SINGAPORE - From Tuesday (July 16), residents of Yishun and Bukit Timah can learn who their postman is and can rate him or her through a new feedback channel SingPost is launching to improve service standards and address letterbox-related issues more quickly.
The channel was first rolled out to people living in postal codes beginning with 58, 59, 65 and 76.
They can key in their postal code on the mypostman.sg website to read short biographies of their neighbourhood postman. They can also leave a rating and comments that will be shared with them, SingPost said on Tuesday.
This is available now just to residents in these postal districts, but will be rolled out nationwide in October.
As part of the same campaign, SingPost will mail about two million sets of fridge magnets to every household and business unit in Singapore. The set of four magnets includes one with a QR code that can be scanned for quick access to the site.
In addition to the rating feature, the new website also has a general feedback page which customers can use to alert SingPost of service and letterbox-related issues and incidents. Stickers with QR codes that link to the page have also been put up above HDB letterbox nests in the trial estates.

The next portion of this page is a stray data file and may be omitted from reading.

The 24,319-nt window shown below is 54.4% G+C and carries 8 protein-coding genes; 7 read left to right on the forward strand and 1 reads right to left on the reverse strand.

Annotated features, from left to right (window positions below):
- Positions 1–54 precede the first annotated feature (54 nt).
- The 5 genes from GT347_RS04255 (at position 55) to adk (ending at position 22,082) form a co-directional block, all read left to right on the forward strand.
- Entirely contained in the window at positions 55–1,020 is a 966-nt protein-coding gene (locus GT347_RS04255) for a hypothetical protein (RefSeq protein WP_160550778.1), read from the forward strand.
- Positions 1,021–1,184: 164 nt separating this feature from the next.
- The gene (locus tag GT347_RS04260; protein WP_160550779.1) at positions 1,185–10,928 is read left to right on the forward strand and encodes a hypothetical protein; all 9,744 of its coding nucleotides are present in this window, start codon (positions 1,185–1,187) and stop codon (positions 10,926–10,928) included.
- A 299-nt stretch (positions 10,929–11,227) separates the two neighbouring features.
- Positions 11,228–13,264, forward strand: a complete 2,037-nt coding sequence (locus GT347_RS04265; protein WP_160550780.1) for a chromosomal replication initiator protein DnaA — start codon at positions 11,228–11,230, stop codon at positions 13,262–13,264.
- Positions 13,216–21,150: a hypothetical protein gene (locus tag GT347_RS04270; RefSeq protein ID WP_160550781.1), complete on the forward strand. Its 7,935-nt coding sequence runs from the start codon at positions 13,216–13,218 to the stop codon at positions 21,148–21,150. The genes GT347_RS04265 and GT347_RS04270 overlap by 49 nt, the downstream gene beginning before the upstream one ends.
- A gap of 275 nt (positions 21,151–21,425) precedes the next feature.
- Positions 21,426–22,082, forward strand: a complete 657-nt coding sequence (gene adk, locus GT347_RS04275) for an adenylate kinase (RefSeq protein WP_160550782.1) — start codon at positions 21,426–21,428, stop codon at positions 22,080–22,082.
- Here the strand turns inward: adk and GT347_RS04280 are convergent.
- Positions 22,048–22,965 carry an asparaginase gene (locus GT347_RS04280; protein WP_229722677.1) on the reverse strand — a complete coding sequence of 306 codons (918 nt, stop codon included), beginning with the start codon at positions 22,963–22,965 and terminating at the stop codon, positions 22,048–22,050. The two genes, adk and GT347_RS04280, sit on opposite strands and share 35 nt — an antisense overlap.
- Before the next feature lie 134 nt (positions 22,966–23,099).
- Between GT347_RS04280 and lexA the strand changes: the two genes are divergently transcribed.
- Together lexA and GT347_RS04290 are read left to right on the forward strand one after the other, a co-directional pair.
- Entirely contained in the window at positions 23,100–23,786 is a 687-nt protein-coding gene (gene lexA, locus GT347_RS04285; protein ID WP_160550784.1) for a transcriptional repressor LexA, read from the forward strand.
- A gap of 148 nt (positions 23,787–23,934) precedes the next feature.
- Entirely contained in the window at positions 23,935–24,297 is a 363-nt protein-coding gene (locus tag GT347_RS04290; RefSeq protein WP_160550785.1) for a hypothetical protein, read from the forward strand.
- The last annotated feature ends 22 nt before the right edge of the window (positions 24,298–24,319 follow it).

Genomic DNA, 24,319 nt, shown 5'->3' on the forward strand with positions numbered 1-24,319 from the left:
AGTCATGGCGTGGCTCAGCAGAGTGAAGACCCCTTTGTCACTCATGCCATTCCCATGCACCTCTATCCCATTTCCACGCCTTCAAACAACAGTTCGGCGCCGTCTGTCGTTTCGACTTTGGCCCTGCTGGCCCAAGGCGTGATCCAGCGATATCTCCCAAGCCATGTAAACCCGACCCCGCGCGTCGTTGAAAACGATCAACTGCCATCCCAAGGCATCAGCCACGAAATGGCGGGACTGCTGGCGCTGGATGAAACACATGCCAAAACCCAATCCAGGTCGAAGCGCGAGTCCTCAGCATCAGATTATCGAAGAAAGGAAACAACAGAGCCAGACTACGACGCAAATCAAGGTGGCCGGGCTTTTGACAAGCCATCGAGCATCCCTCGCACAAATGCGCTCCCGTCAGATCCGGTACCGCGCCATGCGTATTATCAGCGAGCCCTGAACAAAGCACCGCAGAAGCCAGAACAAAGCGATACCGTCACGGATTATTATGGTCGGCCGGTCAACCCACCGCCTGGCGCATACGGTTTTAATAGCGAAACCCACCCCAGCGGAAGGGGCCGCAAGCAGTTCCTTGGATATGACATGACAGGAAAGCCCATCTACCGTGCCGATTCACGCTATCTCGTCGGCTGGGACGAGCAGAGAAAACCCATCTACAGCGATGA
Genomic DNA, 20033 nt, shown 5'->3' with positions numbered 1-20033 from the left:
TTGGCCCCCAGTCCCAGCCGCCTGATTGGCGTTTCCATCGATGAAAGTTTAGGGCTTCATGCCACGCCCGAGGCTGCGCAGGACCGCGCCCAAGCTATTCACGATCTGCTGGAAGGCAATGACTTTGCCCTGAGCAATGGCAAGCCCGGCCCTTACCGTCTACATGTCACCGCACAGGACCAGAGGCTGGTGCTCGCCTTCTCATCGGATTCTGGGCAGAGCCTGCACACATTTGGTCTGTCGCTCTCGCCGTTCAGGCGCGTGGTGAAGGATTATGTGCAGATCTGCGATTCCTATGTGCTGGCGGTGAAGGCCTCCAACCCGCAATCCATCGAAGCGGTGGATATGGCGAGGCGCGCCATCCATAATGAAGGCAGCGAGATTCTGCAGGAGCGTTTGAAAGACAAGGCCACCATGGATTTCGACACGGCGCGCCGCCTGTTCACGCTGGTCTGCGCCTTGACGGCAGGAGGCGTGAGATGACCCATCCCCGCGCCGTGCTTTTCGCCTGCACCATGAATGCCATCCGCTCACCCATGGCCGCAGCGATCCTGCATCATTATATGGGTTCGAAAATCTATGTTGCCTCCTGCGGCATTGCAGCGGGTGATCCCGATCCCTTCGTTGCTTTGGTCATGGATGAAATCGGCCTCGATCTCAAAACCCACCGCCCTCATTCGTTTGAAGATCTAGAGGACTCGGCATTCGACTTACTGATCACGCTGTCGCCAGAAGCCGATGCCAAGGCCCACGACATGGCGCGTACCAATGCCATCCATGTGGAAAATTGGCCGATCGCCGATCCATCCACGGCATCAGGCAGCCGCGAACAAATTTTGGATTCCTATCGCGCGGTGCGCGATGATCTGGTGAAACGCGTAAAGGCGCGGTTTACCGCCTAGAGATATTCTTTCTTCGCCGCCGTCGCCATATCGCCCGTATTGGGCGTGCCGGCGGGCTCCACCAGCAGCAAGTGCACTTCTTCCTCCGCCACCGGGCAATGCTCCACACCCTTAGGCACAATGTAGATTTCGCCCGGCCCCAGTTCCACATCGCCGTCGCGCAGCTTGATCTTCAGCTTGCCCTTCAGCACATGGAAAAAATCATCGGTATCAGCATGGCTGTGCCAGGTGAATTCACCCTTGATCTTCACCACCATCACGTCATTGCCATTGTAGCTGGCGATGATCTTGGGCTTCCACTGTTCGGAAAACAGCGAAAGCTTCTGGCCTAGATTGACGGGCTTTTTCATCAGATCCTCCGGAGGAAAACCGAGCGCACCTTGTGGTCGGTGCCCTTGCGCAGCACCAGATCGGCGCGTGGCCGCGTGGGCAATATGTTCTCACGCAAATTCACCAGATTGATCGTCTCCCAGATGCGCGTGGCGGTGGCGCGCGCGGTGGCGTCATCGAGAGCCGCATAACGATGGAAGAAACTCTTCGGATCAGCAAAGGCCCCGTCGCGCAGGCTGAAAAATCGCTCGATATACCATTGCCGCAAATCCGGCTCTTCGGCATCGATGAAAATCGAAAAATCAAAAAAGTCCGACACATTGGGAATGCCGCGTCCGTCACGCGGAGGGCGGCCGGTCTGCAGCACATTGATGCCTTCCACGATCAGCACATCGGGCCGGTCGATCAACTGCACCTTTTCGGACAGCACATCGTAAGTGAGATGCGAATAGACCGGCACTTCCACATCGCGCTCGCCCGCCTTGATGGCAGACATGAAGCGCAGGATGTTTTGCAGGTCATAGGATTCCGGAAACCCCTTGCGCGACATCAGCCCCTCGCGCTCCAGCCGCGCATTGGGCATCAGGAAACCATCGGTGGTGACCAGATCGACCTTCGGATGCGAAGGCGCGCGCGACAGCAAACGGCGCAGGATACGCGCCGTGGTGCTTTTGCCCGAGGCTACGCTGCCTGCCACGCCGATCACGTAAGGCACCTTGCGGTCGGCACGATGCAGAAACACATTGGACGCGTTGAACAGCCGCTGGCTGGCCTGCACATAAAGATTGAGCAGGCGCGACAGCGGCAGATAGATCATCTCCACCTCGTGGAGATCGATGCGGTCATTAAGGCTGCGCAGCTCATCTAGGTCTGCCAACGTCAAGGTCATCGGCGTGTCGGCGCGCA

"The response time depends on the type of issue reported, but critical issues - including unlocked masterdoors - reported through the new feedback channel will be flagged and prioritised in our system with the intent of attending to them as soon as possible," said spokesman Robin Goh.
Other enquiries including sales and post office-related issues may still be directed to singpost.com or its hotline, 1605, he said.
The MyPostman campaign was first announced last month and is among a number of other longer-term initiatives by the postal service provider to recapture the public's trust after a spate of service lapses.
These include the launch of a new trackable letterbox mail product and role specialisation for postmen.
In response to a question in Parliament last week on SingPost's service standards, Minister for Communications and Information S. Iswaran said that there are early signs of improvement.
SingPost saw a 30 per cent drop in the number of letter and parcel delivery complaints in May compared with the month before, he said.
SingPost's Singapore head and chief executive of postal services Vincent Phang said the MyPostman campaign aims to put a face to the men and women who deliver mail to communities daily.
"While primarily aimed at increasing SingPost's service standards, what we hope this campaign does is also to foster a spirit of community and to encourage residents to get to know their postman, who provides a public service," he said.
SingPost has said that the ratings, which are out of five stars, will not be tied to the performance review for its more than 1,100 postmen for now. But it added that as with its other feedback channels, postmen who receive compliments through the new portal will be eligible for incentives.